6. Application of Organosilane Monolayer Template to Quantitative Evaluation of Cancer Cell Adhesive Ability

    Science.gov (United States)

    Tanii, Takashi; Sasaki, Kosuke; Ichisawa, Kota; Demura, Takanori; Beppu, Yuichi; Vu, Hoan Anh; Thanh Chi, Hoan; Yamamoto, Hideaki; Sato, Yuko

    2011-06-01

    The adhesive ability of two human pancreatic cancer cell lines was evaluated using organosilane monolayer templates (OMTs). Using the OMT, the spreading area of adhered cells can be limited, and this enables us to focus on the initial attachment process of adhesion. Moreover, it becomes possible to arrange the cells in an array and to quantitatively evaluate the number of attached cells. The adhesive ability of the cancer cells cultured on the OMT was controlled by adding (-)-epigallocatechin-3-gallate (EGCG), which blocks a receptor that mediates cell adhesion and is overexpressed in cancer cells. Measurement of the relative ability of the cancer cells to attach to the OMT revealed that the ability for attachment decreased with increasing EGCG concentration. The results agreed well with the western blot analysis, indicating that the OMT can potentially be employed to evaluate the adhesive ability of various cancer cells.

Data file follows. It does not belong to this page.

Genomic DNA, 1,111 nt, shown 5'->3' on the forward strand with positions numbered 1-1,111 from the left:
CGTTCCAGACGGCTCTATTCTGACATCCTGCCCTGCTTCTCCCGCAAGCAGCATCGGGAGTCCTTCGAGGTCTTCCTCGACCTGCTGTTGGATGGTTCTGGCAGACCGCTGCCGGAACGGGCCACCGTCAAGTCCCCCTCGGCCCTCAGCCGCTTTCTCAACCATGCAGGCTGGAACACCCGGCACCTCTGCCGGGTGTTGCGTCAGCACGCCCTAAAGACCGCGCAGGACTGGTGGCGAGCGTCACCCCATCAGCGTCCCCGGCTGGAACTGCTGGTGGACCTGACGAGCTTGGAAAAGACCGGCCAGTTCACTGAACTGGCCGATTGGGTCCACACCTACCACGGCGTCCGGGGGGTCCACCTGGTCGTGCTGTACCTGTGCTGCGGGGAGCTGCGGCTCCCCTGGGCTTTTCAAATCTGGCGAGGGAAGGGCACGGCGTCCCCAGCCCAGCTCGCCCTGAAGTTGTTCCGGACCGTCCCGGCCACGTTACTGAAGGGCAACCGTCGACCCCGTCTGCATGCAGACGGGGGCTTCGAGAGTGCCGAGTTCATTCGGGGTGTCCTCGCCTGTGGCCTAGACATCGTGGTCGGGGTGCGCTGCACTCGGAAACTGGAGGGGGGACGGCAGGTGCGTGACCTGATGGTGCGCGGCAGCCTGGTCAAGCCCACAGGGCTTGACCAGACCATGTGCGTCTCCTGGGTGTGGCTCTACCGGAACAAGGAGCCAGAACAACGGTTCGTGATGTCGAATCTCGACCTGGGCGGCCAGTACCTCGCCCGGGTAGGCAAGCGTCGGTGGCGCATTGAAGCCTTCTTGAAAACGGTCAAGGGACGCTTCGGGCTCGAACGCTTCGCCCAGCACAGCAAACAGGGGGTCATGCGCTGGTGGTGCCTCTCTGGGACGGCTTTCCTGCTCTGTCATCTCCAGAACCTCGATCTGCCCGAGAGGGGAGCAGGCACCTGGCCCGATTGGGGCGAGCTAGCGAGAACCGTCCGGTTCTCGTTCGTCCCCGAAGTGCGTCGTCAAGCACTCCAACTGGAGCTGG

7. Chemical, modulus and cell attachment studies of reactive calcium phosphate filler-containing fast photo-curing, surface-degrading, polymeric bone adhesives.

    Science.gov (United States)

    Abou Neel, E A; Palmer, G; Knowles, J C; Salih, V; Young, A M

    2010-07-01